US-led Steppe Eagle helps build Kazakhstan into stable partner in Central Asia
By J.P. LAWRENCE | STARS AND STRIPES Published: June 27, 2019
ALMATY, Kazakhstan — On a plain in rural Kazakhstan, soldiers from this former Soviet republic worked with American troops and coalition partners to practice neutralizing snipers, to help women who were victims of violence and to locate hidden weapons.
The scenarios were part of the annual, U.S.-led Steppe Eagle exercises, but the increase in Kazakhstan’s contributions to global peacekeeping and security efforts, after more than a decade of such training with the Americans, is very real.
“Kazakhstan has become an exporter of security,” said U.S. Army Lt. Col. Dan Horst, the officer in charge of the American contingent at Steppe Eagle, as the weeklong exercise wrapped up in a training area near the Kazakh city of Almaty.
“They’re not just consuming assistance to get better, they’re better now, and they’re contributing to the security picture,” Horst said.
Kazakhstan is the country in Central Asia doing the most to help U.S. efforts to stabilize Afghanistan, Central Command said in a posture statement released in February.
The Kazakhs trade with the Afghans, provide electrical power and educational opportunities, support programs for Afghan women, donate to a fund to develop the Afghan national security forces, and offer technical support and services to the Afghans, CENTCOM said.
With U.S. help, Kazakhstan became, in November last year, the first Central Asian country to deploy a company-level unit to Lebanon on a U.N. peacekeeping mission, CENTCOM said in the statement.
The Central Asian country has been renovating the Chilikemer Training Area, where Steppe Eagle took place, over the last several months, hoping that other countries in the region will send their troops there for peacekeeping training.
The strong ties between the U.S. and Kazakhstan contrast sharply with the Soviet era. As Russia’s economy has faltered, its influence in Central Asia has waned, creating an opening for the U.S. — and China — to step in, said Kamran Bokhari, founding director of the Washington, D.C.-based Center for Global Policy.
“In many ways, the U.S is late to the game,” he said. “The question is, how can the U.S. insert itself and ensure China is not making big gains in Central Asia?”
Today, relations between the U.S. and the sprawling, strategically situated, oil-rich nation have been hailed by CENTCOM as the “most mature and forward-thinking in Central Asia.”
Kazakhstan, and Central Asia, used to be seen more for what they were close to or in-between, rather than for what the countries themselves had to offer,” said Gavin Helf, senior expert on Central Asia for the United States Institute of Peace.
“But that’s changing.”
Maintaining military-to-military programs in Kazakhstan with a focus on building defense institutions and professional military education “will position us to maintain our comparative advantage with a country situated on the doorsteps of Russia and China,” CENTCOM said in its posture statement.
Kazakhstan continues to have to balance relations with its two powerful neighbors, Russia and China, against those with the U.S.
“When you live between two strong regional powers, both of whom do not always 100% have your best interests at heart, it’s nice to have friends,” Helf said in an email.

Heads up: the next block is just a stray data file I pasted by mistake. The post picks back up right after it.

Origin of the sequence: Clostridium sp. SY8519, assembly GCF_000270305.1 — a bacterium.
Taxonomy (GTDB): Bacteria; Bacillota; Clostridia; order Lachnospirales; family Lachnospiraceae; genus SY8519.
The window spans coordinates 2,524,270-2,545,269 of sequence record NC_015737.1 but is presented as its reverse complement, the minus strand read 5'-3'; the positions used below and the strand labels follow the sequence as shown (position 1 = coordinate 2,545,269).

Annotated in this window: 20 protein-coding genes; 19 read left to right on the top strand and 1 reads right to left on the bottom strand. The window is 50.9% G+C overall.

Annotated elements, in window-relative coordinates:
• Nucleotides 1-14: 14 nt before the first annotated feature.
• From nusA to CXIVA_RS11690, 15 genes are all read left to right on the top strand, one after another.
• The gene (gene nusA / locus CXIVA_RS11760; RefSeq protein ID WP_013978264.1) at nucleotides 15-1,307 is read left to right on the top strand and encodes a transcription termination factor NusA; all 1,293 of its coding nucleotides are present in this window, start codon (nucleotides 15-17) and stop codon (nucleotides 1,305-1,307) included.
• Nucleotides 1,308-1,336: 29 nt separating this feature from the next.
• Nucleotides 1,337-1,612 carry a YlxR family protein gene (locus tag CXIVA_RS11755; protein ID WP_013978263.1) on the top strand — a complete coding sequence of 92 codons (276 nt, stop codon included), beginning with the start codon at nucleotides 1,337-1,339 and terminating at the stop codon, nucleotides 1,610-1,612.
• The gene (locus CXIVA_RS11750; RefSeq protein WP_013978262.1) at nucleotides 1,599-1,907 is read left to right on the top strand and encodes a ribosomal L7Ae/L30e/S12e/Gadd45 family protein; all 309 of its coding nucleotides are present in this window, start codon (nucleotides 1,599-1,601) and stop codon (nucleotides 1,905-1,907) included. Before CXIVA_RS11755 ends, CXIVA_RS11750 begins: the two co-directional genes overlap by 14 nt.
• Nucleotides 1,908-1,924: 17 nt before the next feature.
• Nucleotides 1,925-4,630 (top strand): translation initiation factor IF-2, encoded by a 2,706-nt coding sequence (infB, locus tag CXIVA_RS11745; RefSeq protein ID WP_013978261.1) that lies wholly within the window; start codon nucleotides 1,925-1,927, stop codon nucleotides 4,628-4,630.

Although the U.S. will likely never be as important to Central Asian countries as either China or Russia, Helf said, it can be an influential “third friend” in the region.
As it builds relations, the U.S. must understand the constraints Kazakhstan is operating under, including the need to “avoid actions Russia interprets as threatening” and the fact that, even as the U.S. tries to wean the Kazakhs and other Central Asian countries off Russian weapons systems, U.S. military equipment may be too expensive for them.
Kazakhstan is a member of a collective security pact with Russia and Armenia, Belarus, Kyrgyzstan and Tajikistan that allows it to purchase military equipment at preferential prices. Kazakhstan trains its soldiers at military universities in Russia and Belarus, the Kazakh mission to the U.N. states on its website, and the country is reportedly one of the most active members of the organization, contributing troops to a collective rapid reaction force.
Though the most prosperous country in Central Asia, Kazakhstan suffered an economic downtown that began in 2014 in Moscow and came to Astana, and corruption, bureaucracy, and arbitrary law enforcement remain concerns, according to the CIA World Factbook.
In part because of U.S.-led exercises like Steppe Eagle, however, the Kazakh military has undergone a sea change in just a few years, Horst said. It’s transitioning from a Soviet-style model, in which officers are paramount, to a Western-style one that gives more power to non-commissioned officers, he said.
Exercises like Steppe Eagle have helped Kazakh soldiers to develop skills that allow them to work seamlessly with troops from other countries, Kazakh Maj. Amangaliuly Assylkhan told Stars and Stripes, in English.
Compared with a few decades ago, when Kazakhs would have spoken Russian as a first or second language, many of them today speak English, Horst said.
They’ll use their English skills on peacekeeping duties in Lebanon, said Horst, adding that a well-trained, modern Kazakh military will have a positive impact on the entire Central Asia region.
“The more we can empower our partners to solve regional problems, the less dependent they will be on us or other Western forces to maintain peace and stability,” he said.
Soldiers with the Kazakh Ground Forces peacekeeping battalion convoy to training during the U.S.-led Steppe Eagle exercise at the Chilikemer Training Area outside of Almaty, Kazakhstan on June 23, 2019. Kazakh troops will serve this fall as U.N. peacekeepers in Lebanon.
J.P. LAWRENCE/STARS AND STRIPES